Be careful not to include the leading 0 in your count. We move the decimal point 13 places to the right, so the exponent of 10 is 13. The exponent is negative because we moved the decimal point to the right. This is what we should expect for a small number.
A number is written in
scientific notation if it is written in the form
$\text{\hspace{0.17em}}a\text{\hspace{0.17em}}\times \text{\hspace{0.17em}}{10}^{n},$ where
$\text{\hspace{0.17em}}1\le \left|a\right|<10\text{\hspace{0.17em}}$ and
$\text{\hspace{0.17em}}n\text{\hspace{0.17em}}$ is an integer.
Converting standard notation to scientific notation
Write each number in scientific notation.
Distance to Andromeda Galaxy from Earth: 24,000,000,000,000,000,000,000 m
Diameter of Andromeda Galaxy: 1,300,000,000,000,000,000,000 m
Number of stars in Andromeda Galaxy: 1,000,000,000,000
Diameter of electron: 0.00000000000094 m
Probability of being struck by lightning in any single year: 0.00000143
To convert a number in
scientific notation to standard notation, simply reverse the process. Move the decimal
$\text{\hspace{0.17em}}n\text{\hspace{0.17em}}$ places to the right if
$\text{\hspace{0.17em}}n\text{\hspace{0.17em}}$ is positive or
$\text{\hspace{0.17em}}n\text{\hspace{0.17em}}$ places to the left if
$\text{\hspace{0.17em}}n\text{\hspace{0.17em}}$ is negative and add zeros as needed. Remember, if
$\text{\hspace{0.17em}}n\text{\hspace{0.17em}}$ is positive, the value of the number is greater than 1, and if
$\text{\hspace{0.17em}}n\text{\hspace{0.17em}}$ is negative, the value of the number is less than one.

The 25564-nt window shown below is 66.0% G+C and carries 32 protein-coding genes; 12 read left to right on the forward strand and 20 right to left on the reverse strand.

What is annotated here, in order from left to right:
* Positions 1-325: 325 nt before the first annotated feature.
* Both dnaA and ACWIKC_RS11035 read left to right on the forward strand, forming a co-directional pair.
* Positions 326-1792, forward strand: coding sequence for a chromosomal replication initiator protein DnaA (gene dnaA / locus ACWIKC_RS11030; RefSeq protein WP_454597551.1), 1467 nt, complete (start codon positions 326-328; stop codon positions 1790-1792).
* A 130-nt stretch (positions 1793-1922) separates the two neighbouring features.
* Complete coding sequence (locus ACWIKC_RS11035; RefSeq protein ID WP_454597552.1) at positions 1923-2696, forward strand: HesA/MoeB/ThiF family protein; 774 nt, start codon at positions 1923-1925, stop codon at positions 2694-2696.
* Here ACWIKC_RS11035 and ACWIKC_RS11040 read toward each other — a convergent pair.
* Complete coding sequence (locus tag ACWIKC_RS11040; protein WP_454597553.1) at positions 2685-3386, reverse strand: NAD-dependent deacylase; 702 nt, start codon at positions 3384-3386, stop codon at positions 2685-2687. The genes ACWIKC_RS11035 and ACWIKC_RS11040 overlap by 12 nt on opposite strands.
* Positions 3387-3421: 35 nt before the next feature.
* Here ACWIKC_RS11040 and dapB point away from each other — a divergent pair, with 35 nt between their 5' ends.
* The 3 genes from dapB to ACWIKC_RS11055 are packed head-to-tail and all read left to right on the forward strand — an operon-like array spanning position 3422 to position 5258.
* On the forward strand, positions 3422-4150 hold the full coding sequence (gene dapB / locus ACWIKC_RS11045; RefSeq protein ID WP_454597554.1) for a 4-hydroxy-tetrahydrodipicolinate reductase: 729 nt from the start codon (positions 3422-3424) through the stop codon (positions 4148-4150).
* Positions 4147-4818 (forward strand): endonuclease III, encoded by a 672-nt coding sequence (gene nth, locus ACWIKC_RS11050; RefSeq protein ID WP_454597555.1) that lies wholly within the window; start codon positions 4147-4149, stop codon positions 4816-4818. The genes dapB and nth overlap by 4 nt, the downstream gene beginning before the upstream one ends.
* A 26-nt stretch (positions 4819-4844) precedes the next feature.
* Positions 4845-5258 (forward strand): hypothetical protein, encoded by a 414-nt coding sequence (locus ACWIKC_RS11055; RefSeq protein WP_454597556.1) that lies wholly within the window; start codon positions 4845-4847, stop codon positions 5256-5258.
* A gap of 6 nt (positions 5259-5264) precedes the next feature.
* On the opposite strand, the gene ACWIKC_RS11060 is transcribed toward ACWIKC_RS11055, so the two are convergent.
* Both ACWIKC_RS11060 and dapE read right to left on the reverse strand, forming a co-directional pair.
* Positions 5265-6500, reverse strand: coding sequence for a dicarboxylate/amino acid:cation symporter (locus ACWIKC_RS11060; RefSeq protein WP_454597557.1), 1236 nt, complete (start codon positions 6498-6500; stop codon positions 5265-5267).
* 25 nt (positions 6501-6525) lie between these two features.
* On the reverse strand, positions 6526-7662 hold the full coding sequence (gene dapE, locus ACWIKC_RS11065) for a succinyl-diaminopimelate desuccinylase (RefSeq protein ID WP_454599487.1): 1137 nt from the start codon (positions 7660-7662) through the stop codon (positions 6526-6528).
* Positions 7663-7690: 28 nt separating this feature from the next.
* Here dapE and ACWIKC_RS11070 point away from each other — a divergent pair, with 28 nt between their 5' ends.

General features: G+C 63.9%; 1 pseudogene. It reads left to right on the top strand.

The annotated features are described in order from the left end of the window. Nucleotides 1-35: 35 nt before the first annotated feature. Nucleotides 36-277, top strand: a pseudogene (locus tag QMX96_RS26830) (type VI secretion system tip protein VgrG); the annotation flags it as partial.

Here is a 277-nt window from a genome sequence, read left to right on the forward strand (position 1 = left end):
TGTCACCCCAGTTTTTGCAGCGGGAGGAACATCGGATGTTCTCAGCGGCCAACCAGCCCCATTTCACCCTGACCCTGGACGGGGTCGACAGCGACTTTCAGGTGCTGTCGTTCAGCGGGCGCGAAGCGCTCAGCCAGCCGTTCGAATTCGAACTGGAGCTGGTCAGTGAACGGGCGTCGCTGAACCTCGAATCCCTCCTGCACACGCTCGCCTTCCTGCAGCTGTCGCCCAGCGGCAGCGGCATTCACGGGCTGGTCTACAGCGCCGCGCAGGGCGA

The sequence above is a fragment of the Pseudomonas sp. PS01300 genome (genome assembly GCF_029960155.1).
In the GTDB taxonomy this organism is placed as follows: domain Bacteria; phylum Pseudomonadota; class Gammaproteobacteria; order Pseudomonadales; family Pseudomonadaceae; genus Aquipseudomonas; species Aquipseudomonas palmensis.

Converting scientific notation to standard notation
Convert each number in scientific notation to standard notation.
Scientific notation, used with the rules of exponents, makes calculating with large or small numbers much easier than doing so using standard notation. For example, suppose we are asked to calculate the number of atoms in 1 L of water. Each water molecule contains 3 atoms (2 hydrogen and 1 oxygen). The average drop of water contains around
$\text{\hspace{0.17em}}1.32\text{\hspace{0.17em}}\times \text{\hspace{0.17em}}{10}^{21}\text{\hspace{0.17em}}$ molecules of water and 1 L of water holds about
$\text{\hspace{0.17em}}1.22\text{\hspace{0.17em}}\times \text{\hspace{0.17em}}{10}^{4}\text{\hspace{0.17em}}$ average drops. Therefore, there are approximately
$\text{\hspace{0.17em}}3\cdot \left(1.32\text{\hspace{0.17em}}\times \text{\hspace{0.17em}}{10}^{21}\right)\cdot \left(1.22\text{\hspace{0.17em}}\times \text{\hspace{0.17em}}{10}^{4}\right)\approx 4.83\text{\hspace{0.17em}}\times \text{\hspace{0.17em}}{10}^{25}\text{\hspace{0.17em}}$ atoms in 1 L of water. We simply multiply the decimal terms and add the exponents. Imagine having to perform the calculation without using scientific notation!
An investment account was opened with an initial deposit of $9,600 and earns 7.4% interest, compounded continuously. How much will the account be worth after 15 years?
Absolutely, for me. My problems with math started in First grade...involving a nun Sister Anastasia, bad vision, talking & getting expelled from Catholic school. When it comes to math I just can't focus and all I can hear is our family silverware banging and clanging on the pink Formica table.
Carole
I'm 13 and I understand it great
AJ
I am 1 year old but I can do it! 1+1=2 proof very hard for me though.
Atone
hi
Adu
Not really they are just easy concepts which can be understood if you have great basics. I am 14 I understood them easily.
Vedant
find the 15th term of the geometric sequince whose first is 18 and last term of 387